Readers' synth patches for the Bit One, Yamaha DX7 and Casio CZ series, plus a review of some new DX ROM packs from Japan.
It's not what you do, it's the way that you do it. Or to put it another way, quite a number of submissions to Patchwork are being let down by poor presentation (eg. no details attached, an incomprehensible name and address, patch names like 'Cosmic'). These tend to be passed over in favour of something a little more 'user-friendly'. Now, we're not insisting on reams of prose, neatly typed on the finest India paper - just a covering note about the sound and its musical purpose in life that'll convince us it's worth testing out for ourselves (and why not tell us something about yourself and your musical career at the same time?). And as we mentioned last month, we welcome short cassettes of your sounds, particularly if there's a batch of them and/or they're for a less popular synth (we don't have an endless supply of gear, you know).
Don't forget that if your patch gets published, a free year's subscription will wing its way to your front door with our compliments. So send us your favourite sounds on a photocopy of an owner's manual chart (coupled with a blank one for artwork purposes), and don't forget to include your full name and address on each chart. Remember, edited presets are all very well, but an original masterpiece is ten times more preferable. OK?
Paul Kimber, Harrogate
A collection of sounds for the (at least in these hallowed pages) neglected Bit One, and you ought to find some of them to your liking. We'll let Paul describe them in his own words:
"The 'Church Organ', 'Harpsichord' and 'Pitch Pipes'are all fairly realistic. The 'Pipes/Bells' sound and 'Fred' are both usable lead sounds and pretty jolly, while 'Not A Piano' is a cross between a piano, electric piano and an organ. The 'Bagpipe' sound is absolutely horrible and should carry a Government health warning... 'Touch Me' has got nothing to do with Miss S Fox, but is an extremely touch-sensitive sound. If the keys are held down, there's a wibbly wobbly bit at the end (sounds like Miss Fox again). 'A Sample?' is an attempt by an analogue synth to imitate a digital sample of a real sound - bound to make a few people angry, if nothing else."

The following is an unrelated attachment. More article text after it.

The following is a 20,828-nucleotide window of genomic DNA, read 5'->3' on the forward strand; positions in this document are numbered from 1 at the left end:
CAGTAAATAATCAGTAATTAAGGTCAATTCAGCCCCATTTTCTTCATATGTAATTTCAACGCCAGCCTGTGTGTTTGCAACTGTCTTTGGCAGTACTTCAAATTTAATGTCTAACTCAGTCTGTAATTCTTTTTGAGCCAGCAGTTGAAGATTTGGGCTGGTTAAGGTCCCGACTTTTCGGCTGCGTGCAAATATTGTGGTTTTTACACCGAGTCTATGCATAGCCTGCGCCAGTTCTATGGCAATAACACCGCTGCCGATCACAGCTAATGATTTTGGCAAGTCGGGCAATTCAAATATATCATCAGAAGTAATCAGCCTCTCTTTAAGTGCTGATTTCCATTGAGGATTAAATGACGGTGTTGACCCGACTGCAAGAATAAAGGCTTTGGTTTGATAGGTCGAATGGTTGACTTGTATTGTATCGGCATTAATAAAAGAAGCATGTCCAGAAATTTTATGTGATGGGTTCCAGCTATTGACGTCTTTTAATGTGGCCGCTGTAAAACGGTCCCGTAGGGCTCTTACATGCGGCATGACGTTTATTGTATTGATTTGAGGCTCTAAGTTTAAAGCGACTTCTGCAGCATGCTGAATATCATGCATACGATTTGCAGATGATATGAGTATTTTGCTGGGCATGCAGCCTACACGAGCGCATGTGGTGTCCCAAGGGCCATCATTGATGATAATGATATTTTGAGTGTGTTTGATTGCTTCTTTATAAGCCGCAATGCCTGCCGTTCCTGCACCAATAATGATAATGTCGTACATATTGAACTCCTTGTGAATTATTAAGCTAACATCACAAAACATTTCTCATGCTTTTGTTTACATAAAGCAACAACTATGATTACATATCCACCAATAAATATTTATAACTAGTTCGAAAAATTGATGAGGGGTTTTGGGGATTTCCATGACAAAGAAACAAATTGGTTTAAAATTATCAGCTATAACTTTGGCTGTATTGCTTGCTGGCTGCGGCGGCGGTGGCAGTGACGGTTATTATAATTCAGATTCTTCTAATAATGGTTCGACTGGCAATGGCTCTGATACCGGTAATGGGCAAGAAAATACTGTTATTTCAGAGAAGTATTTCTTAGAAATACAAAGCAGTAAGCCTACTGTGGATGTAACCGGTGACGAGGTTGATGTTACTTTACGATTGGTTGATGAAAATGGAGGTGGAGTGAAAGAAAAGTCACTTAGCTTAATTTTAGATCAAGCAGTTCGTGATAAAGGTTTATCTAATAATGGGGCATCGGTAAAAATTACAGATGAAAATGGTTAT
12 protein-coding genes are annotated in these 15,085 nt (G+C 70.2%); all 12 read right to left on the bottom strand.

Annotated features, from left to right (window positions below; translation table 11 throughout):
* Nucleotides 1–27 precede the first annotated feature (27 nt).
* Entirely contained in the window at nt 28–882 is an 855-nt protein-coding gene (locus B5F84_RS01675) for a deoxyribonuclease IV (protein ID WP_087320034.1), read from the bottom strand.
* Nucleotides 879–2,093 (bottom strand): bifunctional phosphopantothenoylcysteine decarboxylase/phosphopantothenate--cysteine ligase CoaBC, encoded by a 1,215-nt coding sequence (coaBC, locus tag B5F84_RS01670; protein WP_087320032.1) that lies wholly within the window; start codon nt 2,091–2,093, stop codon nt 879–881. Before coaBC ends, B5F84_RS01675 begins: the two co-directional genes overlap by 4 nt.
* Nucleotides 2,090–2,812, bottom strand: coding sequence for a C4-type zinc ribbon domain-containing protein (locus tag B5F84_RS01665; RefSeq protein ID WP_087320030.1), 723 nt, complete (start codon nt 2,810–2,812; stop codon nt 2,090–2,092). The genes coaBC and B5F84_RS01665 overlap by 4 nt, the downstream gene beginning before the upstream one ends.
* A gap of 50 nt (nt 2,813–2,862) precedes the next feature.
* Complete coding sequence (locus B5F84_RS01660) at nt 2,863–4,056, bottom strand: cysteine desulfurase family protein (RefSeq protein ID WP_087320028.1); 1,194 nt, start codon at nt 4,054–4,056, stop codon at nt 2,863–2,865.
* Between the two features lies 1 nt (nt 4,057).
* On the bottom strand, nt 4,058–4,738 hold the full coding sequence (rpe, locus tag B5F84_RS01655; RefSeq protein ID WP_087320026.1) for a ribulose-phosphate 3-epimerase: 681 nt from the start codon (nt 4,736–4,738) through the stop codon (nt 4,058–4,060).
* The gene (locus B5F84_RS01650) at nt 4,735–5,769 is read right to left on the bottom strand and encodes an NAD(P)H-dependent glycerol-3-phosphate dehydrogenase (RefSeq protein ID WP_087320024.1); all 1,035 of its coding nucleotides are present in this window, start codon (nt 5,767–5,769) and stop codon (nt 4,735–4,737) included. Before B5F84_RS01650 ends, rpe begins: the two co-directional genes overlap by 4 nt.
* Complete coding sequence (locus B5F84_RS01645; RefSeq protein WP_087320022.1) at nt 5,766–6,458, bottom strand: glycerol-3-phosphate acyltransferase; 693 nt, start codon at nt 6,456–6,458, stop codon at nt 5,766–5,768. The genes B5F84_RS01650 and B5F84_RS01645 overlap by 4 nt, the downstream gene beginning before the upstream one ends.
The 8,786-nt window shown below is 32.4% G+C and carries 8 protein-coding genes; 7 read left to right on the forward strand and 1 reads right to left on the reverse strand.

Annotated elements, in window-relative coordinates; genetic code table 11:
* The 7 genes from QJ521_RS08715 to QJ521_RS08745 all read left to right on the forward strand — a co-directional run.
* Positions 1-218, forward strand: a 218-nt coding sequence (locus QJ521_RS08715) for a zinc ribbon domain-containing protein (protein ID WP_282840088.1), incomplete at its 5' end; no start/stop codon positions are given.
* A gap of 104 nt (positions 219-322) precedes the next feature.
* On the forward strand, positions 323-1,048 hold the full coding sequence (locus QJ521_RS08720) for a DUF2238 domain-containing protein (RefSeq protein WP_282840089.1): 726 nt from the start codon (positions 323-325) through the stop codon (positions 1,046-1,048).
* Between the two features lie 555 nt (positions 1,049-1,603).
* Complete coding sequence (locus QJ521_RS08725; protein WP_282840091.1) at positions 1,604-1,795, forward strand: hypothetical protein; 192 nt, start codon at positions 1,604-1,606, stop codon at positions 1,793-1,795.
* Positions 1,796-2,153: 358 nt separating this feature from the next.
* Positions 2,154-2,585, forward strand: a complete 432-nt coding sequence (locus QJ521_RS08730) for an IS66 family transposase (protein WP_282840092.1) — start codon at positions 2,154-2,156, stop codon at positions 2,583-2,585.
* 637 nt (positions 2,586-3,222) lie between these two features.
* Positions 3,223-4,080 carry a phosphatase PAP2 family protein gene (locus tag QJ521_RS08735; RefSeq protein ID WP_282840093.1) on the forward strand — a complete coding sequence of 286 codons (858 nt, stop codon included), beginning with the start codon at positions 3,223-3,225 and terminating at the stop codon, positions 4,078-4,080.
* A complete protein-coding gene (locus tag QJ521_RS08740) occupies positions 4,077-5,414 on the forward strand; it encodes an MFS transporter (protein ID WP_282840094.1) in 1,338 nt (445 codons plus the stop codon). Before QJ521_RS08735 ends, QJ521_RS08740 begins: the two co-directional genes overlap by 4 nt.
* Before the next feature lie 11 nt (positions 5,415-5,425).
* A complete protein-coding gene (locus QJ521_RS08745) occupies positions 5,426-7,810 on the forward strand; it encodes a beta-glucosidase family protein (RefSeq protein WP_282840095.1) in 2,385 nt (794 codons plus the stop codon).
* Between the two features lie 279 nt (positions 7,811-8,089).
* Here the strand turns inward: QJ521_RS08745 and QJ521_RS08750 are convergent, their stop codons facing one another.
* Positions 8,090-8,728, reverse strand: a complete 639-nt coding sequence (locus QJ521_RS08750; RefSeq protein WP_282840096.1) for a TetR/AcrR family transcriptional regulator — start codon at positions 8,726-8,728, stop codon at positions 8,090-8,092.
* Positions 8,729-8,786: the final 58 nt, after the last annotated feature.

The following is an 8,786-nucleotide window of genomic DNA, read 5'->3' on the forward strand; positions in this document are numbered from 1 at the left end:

David Wells, Liverpool
Having been disappointed with the acoustic piano sounds onboard the DX7, David set out to program a grand piano as close to the real thing as possible. He managed to keep the frequency response as flat as possible while maintaining a rich tone, and this has resulted in a piano that can be both warm and delicate (for slow ballads) and fairly aggressive for chords and such like in rockier material.
Much attention has been given to getting a good tonal response across the keyboard, so the keyboard level scaling, operator level and velocity values are critical. As David quite rightly points out, a good piano sound is the most versatile sound a keyboard player can have at his/her disposal - so add this one to your collection...
Mike Williams, Southampton
Casio's CZ produces another delightful sound here, christened 'Reverb Flute' by Mike due to the distinctive envelope release of DCA1. DCO2 is set to give a realistic 'chiff' effect at the start of each note, and some pitch-bend (try a value of 02) can be brought in for added realism on selected notes. If you select Solo mode you can introduce a little Portamento, and we'd also suggest resetting the Octave Range to 0 or even -1.
ROM Cartridges Yamaha DX7
Now this is how to present cartridges of new synth voices. Attractive packaging, full listings of available voices and descriptions of how they sound, together with hints on how they can be altered easily by the user, and tips on which outboard effects work best as treatments.
It's the Japanese, not surprisingly, who are responsible for this neat and useful presentation. The Shofuku (funny only if you pronounce it wrong) ROMs come from the programming hands of two of Japan's most respected DX sound artists - Yasuhiko Fukuda and Noritaka Ubukata - and the blurb on the packaging claims they include 'voices previously believed difficult to create on the DX7'.
To an extent that's true: across their range of 128 voices (64 each), these two ROMs embrace almost every conceivable family of sound, from fairly standard DX-ish noises like pianos, ethnic tuned percussion and bass guitars, to less likely DX fare in the shape of fat string sections and solo synth voices.
Trouble is, the former are so outstanding, they tend to leave the more 'analogue' voices in the shade. Best of all the 'digital' patches are Part 1's selection of electric pianos and Oriental sounds, and the brass voices and 'hybrid' colours ('Guitarimba' is a fine example of the latter) on Part 2.
There are some good names, too. A stunningly realistic tuba patch called 'A Hippo' because that's what it sounds like over the lowest octave and a half; a subtle Spanish guitar patch called Aran-juez; and a pair of rich chorus piano sounds - one on each ROM, perversely - which take their names from the Weather Report track 'The Remark You Made' which inspired their creation. It can be disconcerting, punching in a patch number and having the title 'You Made' coming up on the synth's LCD.
A fine collection, then, of delicately constructed and hugely characterful voices, stranger than most in traditional DX territory, stronger than most outside of it.
Price £49.95 each
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